The Social Costs of Casino Gambling


From the glittering Las Vegas Strip to the illegal pai gow tables in New York City’s Chinatown, casinos are places where people bet money and play games of chance. Some of these games have a slight element of skill, but most are pure luck. People who gamble in casinos often win big, but they also lose a lot of money. Some people are addicted to gambling and spend far more than they can afford to lose, which reduces the casino’s profits and often destroys local economies.

Many casinos offer free spectacular entertainment and hotel rooms for major winners. They also give out gifts, drinks and cigarettes while patrons are gambling. Some even have restaurants and other nongambling attractions.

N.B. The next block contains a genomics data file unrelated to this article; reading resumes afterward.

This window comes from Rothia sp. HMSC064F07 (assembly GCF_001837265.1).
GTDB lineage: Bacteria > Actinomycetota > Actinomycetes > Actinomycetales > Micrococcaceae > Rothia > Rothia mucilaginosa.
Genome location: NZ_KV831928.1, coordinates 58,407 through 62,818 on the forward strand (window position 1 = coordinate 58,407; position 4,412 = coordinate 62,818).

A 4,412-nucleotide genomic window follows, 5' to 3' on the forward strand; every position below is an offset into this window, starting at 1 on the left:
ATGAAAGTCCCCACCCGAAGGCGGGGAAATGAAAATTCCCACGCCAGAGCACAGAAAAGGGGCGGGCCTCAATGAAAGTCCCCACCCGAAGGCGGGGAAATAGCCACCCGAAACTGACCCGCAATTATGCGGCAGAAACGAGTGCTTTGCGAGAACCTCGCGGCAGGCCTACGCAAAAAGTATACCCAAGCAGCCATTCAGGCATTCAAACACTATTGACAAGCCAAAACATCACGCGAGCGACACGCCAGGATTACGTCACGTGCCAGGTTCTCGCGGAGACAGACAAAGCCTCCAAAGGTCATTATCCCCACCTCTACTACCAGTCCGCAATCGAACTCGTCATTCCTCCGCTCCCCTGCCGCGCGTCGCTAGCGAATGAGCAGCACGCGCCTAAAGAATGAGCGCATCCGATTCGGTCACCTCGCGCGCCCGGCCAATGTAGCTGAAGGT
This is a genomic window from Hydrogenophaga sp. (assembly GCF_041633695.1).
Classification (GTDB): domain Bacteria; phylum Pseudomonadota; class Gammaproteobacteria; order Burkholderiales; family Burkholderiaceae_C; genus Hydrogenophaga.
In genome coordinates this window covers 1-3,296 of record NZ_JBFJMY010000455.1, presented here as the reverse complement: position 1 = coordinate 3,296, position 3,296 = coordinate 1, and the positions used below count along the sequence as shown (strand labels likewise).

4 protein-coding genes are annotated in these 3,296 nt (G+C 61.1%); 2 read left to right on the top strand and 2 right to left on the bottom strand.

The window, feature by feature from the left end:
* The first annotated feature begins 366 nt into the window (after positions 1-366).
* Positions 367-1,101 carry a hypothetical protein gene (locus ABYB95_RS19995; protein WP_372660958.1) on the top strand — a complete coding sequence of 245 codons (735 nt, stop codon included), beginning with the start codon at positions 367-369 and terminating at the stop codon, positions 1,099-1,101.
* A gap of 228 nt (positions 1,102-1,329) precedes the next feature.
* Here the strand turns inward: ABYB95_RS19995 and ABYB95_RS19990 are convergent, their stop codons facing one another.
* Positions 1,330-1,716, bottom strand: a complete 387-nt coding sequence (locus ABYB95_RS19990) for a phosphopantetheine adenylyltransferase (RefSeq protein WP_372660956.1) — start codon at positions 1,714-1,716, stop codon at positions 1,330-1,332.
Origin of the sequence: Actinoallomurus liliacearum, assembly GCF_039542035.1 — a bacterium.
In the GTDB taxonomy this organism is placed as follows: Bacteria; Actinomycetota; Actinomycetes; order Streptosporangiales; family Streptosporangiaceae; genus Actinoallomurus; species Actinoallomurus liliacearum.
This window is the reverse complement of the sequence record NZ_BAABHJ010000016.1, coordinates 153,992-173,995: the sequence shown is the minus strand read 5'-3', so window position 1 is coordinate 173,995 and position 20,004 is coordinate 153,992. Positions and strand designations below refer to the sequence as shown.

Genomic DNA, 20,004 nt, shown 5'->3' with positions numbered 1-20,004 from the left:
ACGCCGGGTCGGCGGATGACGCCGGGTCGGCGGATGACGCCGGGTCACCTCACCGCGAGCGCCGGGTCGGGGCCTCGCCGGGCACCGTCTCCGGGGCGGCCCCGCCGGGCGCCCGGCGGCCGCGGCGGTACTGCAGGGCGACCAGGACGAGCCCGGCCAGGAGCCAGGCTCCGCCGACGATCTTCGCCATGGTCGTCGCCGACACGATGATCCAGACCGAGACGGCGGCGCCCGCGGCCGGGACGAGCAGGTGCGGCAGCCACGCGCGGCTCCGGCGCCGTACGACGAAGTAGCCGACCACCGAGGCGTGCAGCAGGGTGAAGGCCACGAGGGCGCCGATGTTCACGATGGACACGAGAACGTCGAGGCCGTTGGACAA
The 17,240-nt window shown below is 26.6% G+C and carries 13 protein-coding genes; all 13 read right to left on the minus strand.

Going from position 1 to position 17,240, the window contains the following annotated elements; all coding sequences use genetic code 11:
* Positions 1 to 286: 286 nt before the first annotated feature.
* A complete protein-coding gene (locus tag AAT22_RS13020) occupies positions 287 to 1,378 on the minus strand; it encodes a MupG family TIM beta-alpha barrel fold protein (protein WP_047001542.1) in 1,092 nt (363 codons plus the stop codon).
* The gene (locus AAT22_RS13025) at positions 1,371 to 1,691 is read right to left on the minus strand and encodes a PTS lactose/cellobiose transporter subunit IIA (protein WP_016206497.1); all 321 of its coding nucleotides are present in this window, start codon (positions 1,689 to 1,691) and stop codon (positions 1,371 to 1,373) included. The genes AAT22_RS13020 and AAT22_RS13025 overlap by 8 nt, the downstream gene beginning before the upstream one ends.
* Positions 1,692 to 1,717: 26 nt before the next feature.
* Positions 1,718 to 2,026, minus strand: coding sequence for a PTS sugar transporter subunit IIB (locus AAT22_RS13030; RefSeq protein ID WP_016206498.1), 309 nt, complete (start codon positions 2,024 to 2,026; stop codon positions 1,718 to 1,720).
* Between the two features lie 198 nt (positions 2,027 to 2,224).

The casino industry is growing at an astounding rate. By 2025, it could be worth more than $125 billion.

While most people who visit casinos are tourists, there are some casino enthusiasts who live near casinos. These people are referred to as locals, and they are important because they generate most of the profits for the casinos. Locals spend more than visitors do on food and beverages, and they also make purchases in other stores. However, research indicates that gambling addicts tend to deprive the local economy by shifting spending away from other sources of entertainment and causing a loss in productivity. In fact, some studies show that compulsive gambling actually reverses the economic gains made by casinos. Therefore, locals should be cautious about supporting casinos and should be aware that the social costs of gambling are significant.